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Antebellum: Gratuitously violent horror movie misfires

After the critical and commercial success of Get Out, filmmakers were keen to follow-up with their own efforts in confronting the legacy of American slavery through the lens of the horror genre.Antebellum is one of those efforts.But Antebellum is not Get Out. It’s not even close to Get Out.Starring Janelle Monae, Kiersey Clemmons, Gabourey Sidibe,…

After the critical and commercial success of Get Out, filmmakers were keen to follow-up with their own efforts in confronting the legacy of American slavery through the lens of the horror genre.

Antebellum is one of those efforts.

But Antebellum is not Get Out. It’s not even close to Get Out.

Starring Janelle Monae, Kiersey Clemmons, Gabourey Sidibe, Jena Malone and Jack Huston, Antebellum is a gratuitously violent and ultimately shallow movie where its lofty ambitions are undone by clunky execution.

(We won’t spoil the movie, but we will from here on discuss story details revealed in the trailer, if you rather not know anything, this is the time to jump out.)

As seen in the trailer, Monae appears in two different contexts. One is as a modern American woman with a daughter, a successful career and a beautiful home, and the other is as an enslaved woman on a southern plantation.

We meet the enslaved woman first, near the end of a minutes-long slow-motion tracking shot that establishes the natural beauty of the environment (dappled sunlight, gorgeous fields) before revealing the contrasting human ugliness that is slavery.

RELATED: Get Out review

Eden (Monae) is enslaved on a plantation run by Confederate soldiers, led by a general referred to only as “Him” (Eric Lange). He brands Eden after an escape attempt that saw another enslaved woman lassoed and then shot dead. He also routinely rapes Eden at night.

The cruelty of the plantation is clear, embodied within the whip of Captain Jasper (Huston) and his sneering wife Elizabeth (Malone). It’s not just the physical violence, but the wretched dehumanisation in which even speaking without “permission” is met with a vicious strike.

There’s also Monae as Veronica Hanley, a highly educated writer with a photogenic family and well-appointed home who is invited to speak at a conference about black female empowerment.

That the two Monaes are connected is a certainty – how they’re connected is the “twist” revealed about two-thirds through Antebellum, but one which you’ll figure out well before that.

It’s not that the “twist” is disappointing, it’s that Antebellum is so oddly structured that it telegraphs its intentions, deflating any tension it may have built up.

You know something is wrong straight away – that would be the slavery part – so it never feels like there’s horror lurking beneath the surface. For a horror movie, it’s not very scary in the conventional sense.

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Of course, the actions of the slavers are horrific, grotesque and eat inside you like a bad stomach ulcer, but they’re also what any but the most ignorant of audience members would already know.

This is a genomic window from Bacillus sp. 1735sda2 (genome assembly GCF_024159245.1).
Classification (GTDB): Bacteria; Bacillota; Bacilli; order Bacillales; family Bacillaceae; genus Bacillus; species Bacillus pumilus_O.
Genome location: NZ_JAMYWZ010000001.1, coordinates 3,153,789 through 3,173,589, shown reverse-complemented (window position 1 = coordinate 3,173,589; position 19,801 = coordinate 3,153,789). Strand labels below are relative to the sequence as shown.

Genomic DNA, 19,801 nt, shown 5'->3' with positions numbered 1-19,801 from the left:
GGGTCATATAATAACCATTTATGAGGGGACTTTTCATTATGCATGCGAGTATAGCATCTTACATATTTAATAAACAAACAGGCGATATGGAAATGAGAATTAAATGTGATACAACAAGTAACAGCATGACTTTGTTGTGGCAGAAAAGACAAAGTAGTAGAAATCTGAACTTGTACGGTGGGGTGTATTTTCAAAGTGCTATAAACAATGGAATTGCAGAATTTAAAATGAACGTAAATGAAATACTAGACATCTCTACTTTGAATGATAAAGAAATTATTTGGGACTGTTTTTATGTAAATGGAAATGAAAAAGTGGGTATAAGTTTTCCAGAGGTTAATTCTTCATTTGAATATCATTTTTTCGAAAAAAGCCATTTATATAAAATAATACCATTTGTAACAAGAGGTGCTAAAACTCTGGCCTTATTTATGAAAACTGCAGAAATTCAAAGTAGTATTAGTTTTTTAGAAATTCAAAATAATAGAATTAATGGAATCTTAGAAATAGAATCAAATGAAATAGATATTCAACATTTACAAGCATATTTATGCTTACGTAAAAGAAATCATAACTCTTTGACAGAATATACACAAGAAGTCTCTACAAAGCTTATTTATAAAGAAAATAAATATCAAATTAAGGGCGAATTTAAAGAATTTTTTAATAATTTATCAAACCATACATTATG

If you’re going to depict those things, if you’re going to use slavery as the crux of your film, you better be able to back it up with the emotionality that will ground such a story and give it significance. Especially when your enslaved characters aren’t able to use their voices.

Monae is very affecting but her character is too underwritten to connect with, while supporting ones are one-dimensional. Clemmons, in particular, is wasted in this movie.

It’s clearly not the intention of writers and directors Gerard Bush and Christopher Renz to be exploitative. They wanted to craft a film that exposed the lasting trauma of racism and slavery, connecting it to how pervasive that still is in America in 2020.

For Australians unaware of what the movie’s title represents, the antebellum south is used to describe the pre-Civil War era in the southern states of America.

It’s a term used to memorialise a cultural identity that was wrapped up in the prosperity gained off the backs of enslaved people. It’s a nostalgia for a time that was very good for the white landowners and their supporters – a life that was “ruined” by those pesky northerner abolitionists with their notions of freedom, equality and humanity.

Arguably, parts of the American south, those that cling still to the Confederate flag and statues of slavers, have never reconciled the loss of the Civil War, continuing to yearn for the time that was.

That’s what Bush and Renz wanted to talk about, and they even used the actual lens Victor Fleming used to film Gone With the Wind (a love letter to the antebellum south if there ever was one) wanting to invert the wrongs of that movie.

But good intentions don’t make a good movie, and Antebellum doesn’t have the thematic depth or sophistication to be one.

Rating: 2/5

Antebellum is in cinemas from Thursday, October 1

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